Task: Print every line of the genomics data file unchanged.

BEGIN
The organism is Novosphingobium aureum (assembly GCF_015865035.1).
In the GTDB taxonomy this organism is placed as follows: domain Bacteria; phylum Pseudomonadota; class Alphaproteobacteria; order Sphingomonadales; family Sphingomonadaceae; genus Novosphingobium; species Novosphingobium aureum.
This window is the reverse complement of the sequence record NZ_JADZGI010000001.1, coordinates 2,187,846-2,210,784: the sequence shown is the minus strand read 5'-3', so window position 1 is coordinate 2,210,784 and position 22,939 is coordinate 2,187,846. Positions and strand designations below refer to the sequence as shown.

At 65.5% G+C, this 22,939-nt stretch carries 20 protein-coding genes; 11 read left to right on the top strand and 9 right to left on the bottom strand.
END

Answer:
The organism is Novosphingobium aureum (assembly GCF_015865035.1).
In the GTDB taxonomy this organism is placed as follows: domain Bacteria; phylum Pseudomonadota; class Alphaproteobacteria; order Sphingomonadales; family Sphingomonadaceae; genus Novosphingobium; species Novosphingobium aureum.
This window is the reverse complement of the sequence record NZ_JADZGI010000001.1, coordinates 2,187,846-2,210,784: the sequence shown is the minus strand read 5'-3', so window position 1 is coordinate 2,210,784 and position 22,939 is coordinate 2,187,846. Positions and strand designations below refer to the sequence as shown.

At 65.5% G+C, this 22,939-nt stretch carries 20 protein-coding genes; 11 read left to right on the top strand and 9 right to left on the bottom strand.